A Strong scientific evidence for this use
B Good scientific evidence for this use
C Unclear scientific evidence for this use
D Fair scientific evidence against this use (it may not work)
F Strong scientific evidence against this use (it likely does not work)
Uses based on tradition or theory
The below uses are based on tradition or scientific theories. They often have not been thoroughly tested in humans, and safety and effectiveness have not always been proven. Some of these conditions are potentially serious, and should be evaluated by a qualified healthcare provider.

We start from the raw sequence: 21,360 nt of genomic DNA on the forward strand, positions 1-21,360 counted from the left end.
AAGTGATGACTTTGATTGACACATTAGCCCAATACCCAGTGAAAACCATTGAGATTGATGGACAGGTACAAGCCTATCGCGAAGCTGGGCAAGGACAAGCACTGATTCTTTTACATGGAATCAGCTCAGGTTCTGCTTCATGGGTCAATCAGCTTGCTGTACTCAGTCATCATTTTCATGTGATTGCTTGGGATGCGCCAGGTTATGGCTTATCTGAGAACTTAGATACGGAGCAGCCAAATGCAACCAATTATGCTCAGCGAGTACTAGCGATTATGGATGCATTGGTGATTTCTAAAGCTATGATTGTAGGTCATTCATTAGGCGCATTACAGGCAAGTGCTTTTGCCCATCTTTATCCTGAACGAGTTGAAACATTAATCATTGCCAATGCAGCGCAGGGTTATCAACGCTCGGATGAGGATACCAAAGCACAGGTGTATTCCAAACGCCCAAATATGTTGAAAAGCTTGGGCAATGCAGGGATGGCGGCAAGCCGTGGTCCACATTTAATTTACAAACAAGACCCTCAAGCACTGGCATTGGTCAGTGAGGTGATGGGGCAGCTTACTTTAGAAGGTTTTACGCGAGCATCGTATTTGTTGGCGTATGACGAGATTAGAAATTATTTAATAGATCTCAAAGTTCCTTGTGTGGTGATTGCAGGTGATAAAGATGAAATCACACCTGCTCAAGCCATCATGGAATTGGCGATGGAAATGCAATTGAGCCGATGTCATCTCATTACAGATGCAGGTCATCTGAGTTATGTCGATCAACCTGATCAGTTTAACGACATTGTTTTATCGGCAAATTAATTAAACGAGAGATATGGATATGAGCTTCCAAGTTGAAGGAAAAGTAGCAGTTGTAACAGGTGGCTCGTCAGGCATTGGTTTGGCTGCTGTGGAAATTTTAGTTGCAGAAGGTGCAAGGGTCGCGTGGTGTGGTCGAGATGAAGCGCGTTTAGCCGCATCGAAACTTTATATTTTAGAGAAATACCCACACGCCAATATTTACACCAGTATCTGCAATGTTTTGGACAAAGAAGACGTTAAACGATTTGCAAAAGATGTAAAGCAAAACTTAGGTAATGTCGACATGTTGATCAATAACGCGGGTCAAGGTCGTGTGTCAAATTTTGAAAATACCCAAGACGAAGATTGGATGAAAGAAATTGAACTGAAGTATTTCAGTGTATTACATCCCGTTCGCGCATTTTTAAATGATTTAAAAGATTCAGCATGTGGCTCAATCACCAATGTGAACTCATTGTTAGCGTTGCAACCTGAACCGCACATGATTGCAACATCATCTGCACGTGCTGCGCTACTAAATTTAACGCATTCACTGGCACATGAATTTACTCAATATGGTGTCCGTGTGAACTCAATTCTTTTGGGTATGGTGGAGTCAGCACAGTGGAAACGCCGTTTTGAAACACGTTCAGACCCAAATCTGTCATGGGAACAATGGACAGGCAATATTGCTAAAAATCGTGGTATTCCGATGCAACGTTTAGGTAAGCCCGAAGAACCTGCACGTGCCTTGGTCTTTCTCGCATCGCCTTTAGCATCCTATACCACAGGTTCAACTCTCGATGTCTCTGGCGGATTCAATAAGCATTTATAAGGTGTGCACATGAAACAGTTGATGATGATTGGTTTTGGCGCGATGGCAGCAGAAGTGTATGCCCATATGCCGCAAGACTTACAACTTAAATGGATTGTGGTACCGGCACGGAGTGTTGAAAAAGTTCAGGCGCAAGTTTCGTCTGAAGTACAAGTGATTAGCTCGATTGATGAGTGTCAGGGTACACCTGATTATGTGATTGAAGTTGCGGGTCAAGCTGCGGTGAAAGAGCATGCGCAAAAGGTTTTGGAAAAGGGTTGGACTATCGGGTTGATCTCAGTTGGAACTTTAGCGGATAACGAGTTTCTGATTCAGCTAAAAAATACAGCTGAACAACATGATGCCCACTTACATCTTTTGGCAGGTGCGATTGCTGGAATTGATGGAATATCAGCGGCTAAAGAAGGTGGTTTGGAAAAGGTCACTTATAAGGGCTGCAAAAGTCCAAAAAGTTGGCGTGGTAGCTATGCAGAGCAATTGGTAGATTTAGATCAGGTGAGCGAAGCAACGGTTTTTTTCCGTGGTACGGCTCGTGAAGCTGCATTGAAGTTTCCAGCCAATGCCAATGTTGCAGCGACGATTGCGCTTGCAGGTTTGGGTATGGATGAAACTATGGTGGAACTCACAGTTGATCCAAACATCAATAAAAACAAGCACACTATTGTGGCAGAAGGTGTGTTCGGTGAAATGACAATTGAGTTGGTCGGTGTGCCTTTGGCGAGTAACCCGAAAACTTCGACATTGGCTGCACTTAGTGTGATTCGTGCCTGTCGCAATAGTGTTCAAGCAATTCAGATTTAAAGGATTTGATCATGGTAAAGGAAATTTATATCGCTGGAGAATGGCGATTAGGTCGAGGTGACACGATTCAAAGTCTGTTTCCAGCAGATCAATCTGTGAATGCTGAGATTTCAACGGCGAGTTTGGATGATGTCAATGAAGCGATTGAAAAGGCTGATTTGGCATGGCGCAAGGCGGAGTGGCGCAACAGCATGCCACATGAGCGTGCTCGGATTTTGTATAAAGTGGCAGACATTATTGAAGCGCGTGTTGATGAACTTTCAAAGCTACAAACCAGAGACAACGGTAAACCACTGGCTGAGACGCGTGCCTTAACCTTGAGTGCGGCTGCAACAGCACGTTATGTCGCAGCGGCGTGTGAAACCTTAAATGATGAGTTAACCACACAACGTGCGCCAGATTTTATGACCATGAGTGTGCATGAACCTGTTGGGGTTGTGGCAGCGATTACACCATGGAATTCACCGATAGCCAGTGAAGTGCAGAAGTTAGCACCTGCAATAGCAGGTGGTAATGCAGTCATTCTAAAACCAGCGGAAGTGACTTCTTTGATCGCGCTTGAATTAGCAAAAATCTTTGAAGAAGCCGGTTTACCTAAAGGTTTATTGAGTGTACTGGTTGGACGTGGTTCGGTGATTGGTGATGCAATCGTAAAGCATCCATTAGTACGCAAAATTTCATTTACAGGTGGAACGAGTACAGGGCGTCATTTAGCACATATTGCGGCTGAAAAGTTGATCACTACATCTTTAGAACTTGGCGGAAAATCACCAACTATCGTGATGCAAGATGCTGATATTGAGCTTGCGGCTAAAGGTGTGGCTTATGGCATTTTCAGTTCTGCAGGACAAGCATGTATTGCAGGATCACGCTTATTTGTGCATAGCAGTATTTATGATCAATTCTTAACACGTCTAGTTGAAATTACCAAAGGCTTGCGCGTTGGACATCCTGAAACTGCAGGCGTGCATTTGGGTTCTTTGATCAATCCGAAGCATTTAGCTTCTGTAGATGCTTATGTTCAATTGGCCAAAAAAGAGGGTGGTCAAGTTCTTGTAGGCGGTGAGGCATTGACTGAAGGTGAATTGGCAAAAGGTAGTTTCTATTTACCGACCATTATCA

Abdominal pain, abnormal fetal movement, abscess (pus collection), acne vulgaris, age-related nerve damage, AIDS, allergy, amnesia, analgesia (pain killing), anemia, anorexia nervosa, antiaging, antibacterial, anticoagulant, antifungal, anti-inflammatory, antioxidant, antiseptic, antispasmodic (muscle spasm-reducing), antiviral, anxiety, aphrodisiac, arrhythmia (abnormal heart rhythm), asthma, atherosclerosis (cholesterol plaque in the heart arteries), back pain, bladder disorders, bleeding, bleomycin-induced lung damage, blood clot prevention (menstruation), blood flow disorders, blood purifier, blood stagnation, boils, bone loss, bowel disorders, breast enhancement, bronchitis, cancer, central nervous system disorders, cervicitis (inflammation of the cervix), chilblains (inflammation of toes, fingers, ears, or face with exposure to cold), cholagogue (promoting bile flow), chronic obstructive pulmonary disease, chronic pelvic pain, chronic rhinitis (long-term nasal allergies), cirrhosis (a type of liver disease), colchicine-induced learning impairment, congestion (chronic nasal and sinus), congestive heart failure, constipation, cough, cramps, dermatitis (skin inflammation), diabetes, digestive disorders, diuretic (urine promoting), dysentery (inflammation of the intestines), dyspepsia (heartburn), eczema, edema (swelling), emmenagogue (increased menstruation), emotional instability, endometriosis (growth of endometrial tissue outside the uterus), estrogenic effects, expectorant (dissolves mucus), eye problems, fatigue, fibrocystic breast disease, flatulence (gas), fluid retention, gastric ulcer, glaucoma (eye disorder), hay fever, headache, healing time reduction, heart conditions, heartburn, hematopoiesis (stimulation of blood cell production), hemolytic disease of the newborn (blood disease of the newborn), hemorrhoids, hepatitis (long-term), hepatoprotection (protection of the liver), hernia, herpes zoster (chicken pox), hormonal abnormalities, hyperlipidemia (cholesterol-lowering), hypertension (high blood pressure), immune cytopenias (decreased number of immune cells in the blood), immunomodulator, infections, infertility, irritable bowel syndrome, joint pain, kidney problems, labor, laxative, leukorrhea (vaginal discharge), lung disease, malaria, menorrhagia (excessive menstruation), menstrual cramping, metrorrhagia (painful menstruation), miscarriage prevention, muscle relaxant, myocardial ischemia (decreased blood flow to the heart), nerve pain, neurodermatitis (long-term itching or scaling of skin), osteoporosis, ovarian cysts, ovulation abnormalities, pain, palpitations (abnormal heart beats), pelvic congestion syndrome, pelvic inflammatory disease, peripheral edema (leg swelling from fluid accumulation), peritoneal dialysis (treatment for severe kidney disease), pernicious anemia (decrease in red blood cells), phytoestrogen, placental detachment, pleurisy (inflamed lungs), pneumonia (infants), postpartum weakness, pregnancy, premenstrual syndrome, prepare uterus for labor, prolapsed uterus, psoriasis (an inflammatory skin condition), pulmonary fibrosis (scarring or thickening of the lungs), Raynaud's disease, reperfusion injury (damage to tissue caused by increased blood supply after a lack of oxygen), reproductive organ problems, renal impairment (kidney dysfunction), respiratory disorders (breathing disorders), rheumatic diseases (joint disorders), sciatica (back and leg pain), sedative, sepsis (infections), shingles, skin pigmentation disorders, skin ulcers, stiffness, stress, stroke, thrombosis (blood clot), tinnitus (ringing in the ears), tonic (blood purifier), toothache, urticaria (severe hives), uterine fibroids (noncancerous tumors of the uterus), uterine tonic, vaginal atrophy (thinning and inflammation of vaginal walls), vaginal dryness, vascular disorders (disorders of the blood vessels), vasodilation (widening of the blood vessels), vision problems, vitamin B12 deficiency, vitamin E deficiency, vitiligo (loss of skin pigmentation), wound healing.